Eight short talks about islands … and by islands I mean paragraphs
01 Mar 2014-Journal of Writing in Creative Practice-Vol. 7, Iss: 1, pp 27-32
About: This article is published in Journal of Writing in Creative Practice.The article was published on 2014-03-01. It has received 2 citations till now.
TL;DR: The ELMCIP Knowledge Base as mentioned in this paper dataset consists of monographs and Ph.D. dissertations on digital poetry (1995-2015), which have been exported into visualization software.
Abstract: This article emerges from macroanalysis of several works of critical writing in the field of digital poetry, which have been documented in the ELMCIP Knowledge Base. The problems addressed in this context are the self-referentiality exhibited by authors who are both practitioners and theoreticians, and the need for a wider selection of digital poems in critical discourse. The dataset consists of monographs and Ph.D. dissertations on digital poetry (1995-2015), which have been exported into visualization software. Macro and network analyses enable new debate concerning the outlined problems and new findings. My findings suggest that criticism in this domain is chiefly endogenous and that a limited number of poems is being canonized. Therefore, a meta-discourse perspective can pave the way for an external view of the field, concerning its epistemology and evolution. The dataset is available online for download and can be tested and reconsidered by other researchers. DOI: http://dx.doi.org/10.14195/2182-8830_4-1_6
TL;DR: Carpenter et al. as mentioned in this paper take a topographical approach to re-reading print books in digital literary spaces through a discussion of a web-based work of digital literature, and by islands I mean paragraphs.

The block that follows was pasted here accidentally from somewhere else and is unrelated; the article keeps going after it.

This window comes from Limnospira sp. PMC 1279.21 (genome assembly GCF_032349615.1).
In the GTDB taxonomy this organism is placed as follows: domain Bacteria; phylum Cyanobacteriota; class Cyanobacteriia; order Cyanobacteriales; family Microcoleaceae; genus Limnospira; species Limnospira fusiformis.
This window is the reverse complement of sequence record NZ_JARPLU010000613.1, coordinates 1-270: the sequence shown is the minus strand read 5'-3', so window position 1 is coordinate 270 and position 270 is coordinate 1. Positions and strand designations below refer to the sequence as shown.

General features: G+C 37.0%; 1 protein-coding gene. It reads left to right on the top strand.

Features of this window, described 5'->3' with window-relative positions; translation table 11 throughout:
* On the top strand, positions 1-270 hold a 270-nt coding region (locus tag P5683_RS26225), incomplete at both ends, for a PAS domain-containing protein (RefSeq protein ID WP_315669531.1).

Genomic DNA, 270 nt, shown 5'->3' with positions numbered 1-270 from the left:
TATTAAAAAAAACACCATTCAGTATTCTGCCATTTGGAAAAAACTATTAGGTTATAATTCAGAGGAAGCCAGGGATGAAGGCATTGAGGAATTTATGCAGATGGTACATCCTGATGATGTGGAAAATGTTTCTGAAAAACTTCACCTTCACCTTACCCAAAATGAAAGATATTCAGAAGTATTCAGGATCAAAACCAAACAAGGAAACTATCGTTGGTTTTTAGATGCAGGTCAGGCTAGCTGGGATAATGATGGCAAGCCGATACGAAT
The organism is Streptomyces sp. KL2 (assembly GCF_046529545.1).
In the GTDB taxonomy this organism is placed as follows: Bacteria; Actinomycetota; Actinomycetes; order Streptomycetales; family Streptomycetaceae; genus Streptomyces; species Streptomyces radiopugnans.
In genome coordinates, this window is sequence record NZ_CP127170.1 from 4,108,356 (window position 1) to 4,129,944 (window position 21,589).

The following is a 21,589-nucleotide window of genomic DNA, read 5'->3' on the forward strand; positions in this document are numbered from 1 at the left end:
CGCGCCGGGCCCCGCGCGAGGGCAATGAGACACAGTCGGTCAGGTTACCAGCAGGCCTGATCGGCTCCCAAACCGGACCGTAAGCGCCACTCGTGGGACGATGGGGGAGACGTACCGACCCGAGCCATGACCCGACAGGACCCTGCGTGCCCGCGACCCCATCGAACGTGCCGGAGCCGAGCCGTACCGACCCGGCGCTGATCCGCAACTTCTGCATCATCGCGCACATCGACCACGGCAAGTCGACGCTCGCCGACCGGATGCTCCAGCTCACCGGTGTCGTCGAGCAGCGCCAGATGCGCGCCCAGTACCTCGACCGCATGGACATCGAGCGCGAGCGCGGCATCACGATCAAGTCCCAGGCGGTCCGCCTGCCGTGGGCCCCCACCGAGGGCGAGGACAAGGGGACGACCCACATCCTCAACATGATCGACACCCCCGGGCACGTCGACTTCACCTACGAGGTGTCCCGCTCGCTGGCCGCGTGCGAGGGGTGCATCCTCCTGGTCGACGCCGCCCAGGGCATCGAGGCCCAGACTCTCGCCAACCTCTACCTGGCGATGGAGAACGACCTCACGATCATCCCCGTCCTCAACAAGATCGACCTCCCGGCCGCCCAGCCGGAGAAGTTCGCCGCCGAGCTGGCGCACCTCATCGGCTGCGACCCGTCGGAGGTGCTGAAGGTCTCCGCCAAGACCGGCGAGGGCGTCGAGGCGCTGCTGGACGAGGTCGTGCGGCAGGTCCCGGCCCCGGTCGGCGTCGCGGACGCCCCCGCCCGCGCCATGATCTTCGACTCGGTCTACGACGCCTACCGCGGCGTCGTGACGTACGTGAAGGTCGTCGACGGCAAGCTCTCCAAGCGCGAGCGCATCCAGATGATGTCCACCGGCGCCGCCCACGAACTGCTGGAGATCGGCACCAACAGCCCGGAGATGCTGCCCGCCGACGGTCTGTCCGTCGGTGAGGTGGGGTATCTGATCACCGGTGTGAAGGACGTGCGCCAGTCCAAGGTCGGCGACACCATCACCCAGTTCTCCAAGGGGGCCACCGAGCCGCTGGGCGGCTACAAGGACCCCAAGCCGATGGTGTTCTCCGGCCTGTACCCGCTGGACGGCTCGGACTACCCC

Abstract: This article takes a topographical approach to re-reading print books in digital literary spaces through a discussion of a web-based work of digital literature, …and by islands I mean paragraphs (Carpenter 2013). In this work, a reader is cast adrift in a sea of white space extending far beyond the bounds of the browser window, to the north, south, east and west. This sea is dotted with computer-generated paragraphs. These fluid texts call upon variable strings containing words and phrases collected from a vast literary corpus of books about islands. Individually, each of these textual islands represents a topic—from the Greek topos , meaning place. Collectively they constitute a topographical map of a sustained practice of reading and re-reading and writing and re-writing on the topic of islands. This article argues that, called as statement-events into digital processes, fragments of print texts are reconstituted as events occurring in a digital present which is also a break from the present. A new regime of signification emerges, in which authorship is distributed and text is ‘eventilized’ (Hayles). This regime is situated at the interface between an incoherent aesthetics, one which tends to unravel neat masses, including well-known works of print literature; and an incoherent politics, one which tends to dissolve existing institutional bonds, including bonds of authorship and of place. Galloway terms this regime of signification the ‘dirty regime of truth’. DOI: http://dx.doi.org/10.14195/2182-8830_4-1_5